Topic 6: Adsorption chillers.

We began whit the description of the adsorption process, to show next the more habitual adsorbent substances. Finally are described the adsorption chillers, either with discontinuous cycle, or with recuperation or with phase change.

Topic 7: Absorption chillers.

In this lesson were described the different absorption technologies and the more frequent couples of substances. It was shown too how the working conditions affect to the performance or the power, in order to interpret their interaction with the solar installations.

Topic 8: Desiccant cooling systems.

On this topic, are commented the advantages of the desiccant systems, as well as the elements that form them, either solids or liquids. They are described the different configurations and how they behave against changes on the temperature of the regenerator.

Topic 9: Dimensioning of solar cooling installations.

On this last topic, were described different programs available for the calculation of solar cooling installations: SACE [2], TRNSYS [3] and SolAc [4].

The course lessons were celebrated in a lecture room rented on the Engineers University (ETSII) of Valladolid — Spain (5th-9th of May). There were 17 attendants and the total length was 20 hours.

Other Requirements for Success

Training local entrepreneurs and technicians is necessary to ensure that the system designs are appropriate to local conditions, and to ensure that traditional values and customs are built in to the business culture. Also important is the training of development workers and decision makers to help overcome the barriers to successful and widespread use of renewable energy to meet the basic needs of rural people. The training programs under this project have not effectively address these issues. Because of their significance to the overall success of an energy for sustainable development program, below is a brief comment on these training activities.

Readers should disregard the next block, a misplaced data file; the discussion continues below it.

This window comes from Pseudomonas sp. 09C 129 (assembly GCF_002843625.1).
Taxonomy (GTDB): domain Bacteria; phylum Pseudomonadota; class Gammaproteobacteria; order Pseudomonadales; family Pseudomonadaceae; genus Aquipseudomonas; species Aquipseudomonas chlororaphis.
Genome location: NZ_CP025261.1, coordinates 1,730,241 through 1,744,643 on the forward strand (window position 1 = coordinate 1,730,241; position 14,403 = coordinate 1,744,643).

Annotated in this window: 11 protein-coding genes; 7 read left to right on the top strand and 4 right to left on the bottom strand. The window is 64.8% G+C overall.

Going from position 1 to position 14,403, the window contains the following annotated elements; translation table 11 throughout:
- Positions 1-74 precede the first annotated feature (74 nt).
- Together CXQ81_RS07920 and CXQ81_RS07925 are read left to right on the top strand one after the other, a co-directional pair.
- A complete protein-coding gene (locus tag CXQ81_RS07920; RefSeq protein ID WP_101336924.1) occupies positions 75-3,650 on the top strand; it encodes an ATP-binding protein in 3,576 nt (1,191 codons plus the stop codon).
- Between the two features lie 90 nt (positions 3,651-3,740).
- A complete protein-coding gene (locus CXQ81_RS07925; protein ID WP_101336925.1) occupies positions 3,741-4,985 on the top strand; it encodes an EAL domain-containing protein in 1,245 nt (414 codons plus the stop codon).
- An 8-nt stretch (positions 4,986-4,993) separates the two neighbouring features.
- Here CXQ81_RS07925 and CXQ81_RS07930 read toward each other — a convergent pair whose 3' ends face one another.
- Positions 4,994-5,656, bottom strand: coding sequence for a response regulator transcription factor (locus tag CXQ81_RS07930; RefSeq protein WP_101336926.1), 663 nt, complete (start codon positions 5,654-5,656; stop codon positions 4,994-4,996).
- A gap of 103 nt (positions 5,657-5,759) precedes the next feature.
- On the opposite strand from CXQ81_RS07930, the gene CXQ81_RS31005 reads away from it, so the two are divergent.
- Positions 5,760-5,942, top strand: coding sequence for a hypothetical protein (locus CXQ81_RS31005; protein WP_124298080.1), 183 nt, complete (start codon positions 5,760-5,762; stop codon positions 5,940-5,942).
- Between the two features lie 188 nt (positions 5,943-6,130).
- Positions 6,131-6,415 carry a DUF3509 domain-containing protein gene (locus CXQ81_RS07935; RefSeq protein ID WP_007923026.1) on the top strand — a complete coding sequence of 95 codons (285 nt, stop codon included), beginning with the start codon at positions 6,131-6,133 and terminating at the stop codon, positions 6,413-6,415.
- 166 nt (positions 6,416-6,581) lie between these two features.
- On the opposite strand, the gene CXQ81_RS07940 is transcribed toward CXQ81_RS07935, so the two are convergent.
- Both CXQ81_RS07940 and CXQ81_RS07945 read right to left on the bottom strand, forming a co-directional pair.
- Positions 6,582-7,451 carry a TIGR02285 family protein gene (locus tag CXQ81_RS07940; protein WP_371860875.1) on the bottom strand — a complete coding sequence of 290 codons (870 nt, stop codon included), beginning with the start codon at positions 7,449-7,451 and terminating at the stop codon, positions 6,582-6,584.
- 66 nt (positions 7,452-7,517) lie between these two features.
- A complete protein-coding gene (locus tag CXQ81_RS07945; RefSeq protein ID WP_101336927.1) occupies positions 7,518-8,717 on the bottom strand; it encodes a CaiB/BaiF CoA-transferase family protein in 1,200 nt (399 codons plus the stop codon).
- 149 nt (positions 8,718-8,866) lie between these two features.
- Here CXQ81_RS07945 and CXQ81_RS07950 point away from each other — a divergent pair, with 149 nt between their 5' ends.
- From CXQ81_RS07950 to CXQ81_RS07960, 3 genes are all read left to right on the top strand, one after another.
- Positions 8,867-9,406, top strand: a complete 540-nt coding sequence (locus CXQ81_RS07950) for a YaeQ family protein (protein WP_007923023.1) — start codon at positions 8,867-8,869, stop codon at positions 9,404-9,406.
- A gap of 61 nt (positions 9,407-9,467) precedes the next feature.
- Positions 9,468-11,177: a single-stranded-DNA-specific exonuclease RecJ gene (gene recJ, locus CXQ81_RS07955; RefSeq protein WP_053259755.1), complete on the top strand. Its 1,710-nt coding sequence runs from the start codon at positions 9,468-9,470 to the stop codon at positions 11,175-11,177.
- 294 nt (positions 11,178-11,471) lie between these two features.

Taleghan test Facility site

Taleghan test facility site is a solar test facility site which was planned to be the first solar systems reference in Iran. This test facility site is not completed yet but some of the planned projects were completed and the others are started and the construction is in progress. There are different facilities in this site which include: Fresnel system, Dish Stirling, Solar Power Tower and Parabolic Trough collector. All these systems will be implemented as pilot projects. The Fresnel system and Parabolic Trough Collector with 5m aperture have been implemented.

Some other extra solar facilities for domestic applications were designed and implemented in this site, they are: Solar Dryer, Solar Desalination and Solar Cooker. There is a 30 kW photovoltaic power plant in this site also. The photovoltaic power plant is a grid connected system which injects about 36 GWh into grid annually [4].

Подпись: Fig. 4. Prototype Central Receiver Power Plant Plan[4]

A pilot solar power tower was designed for this site and will be implemented in near future. Figure 4 shows the plan of this solar power tower.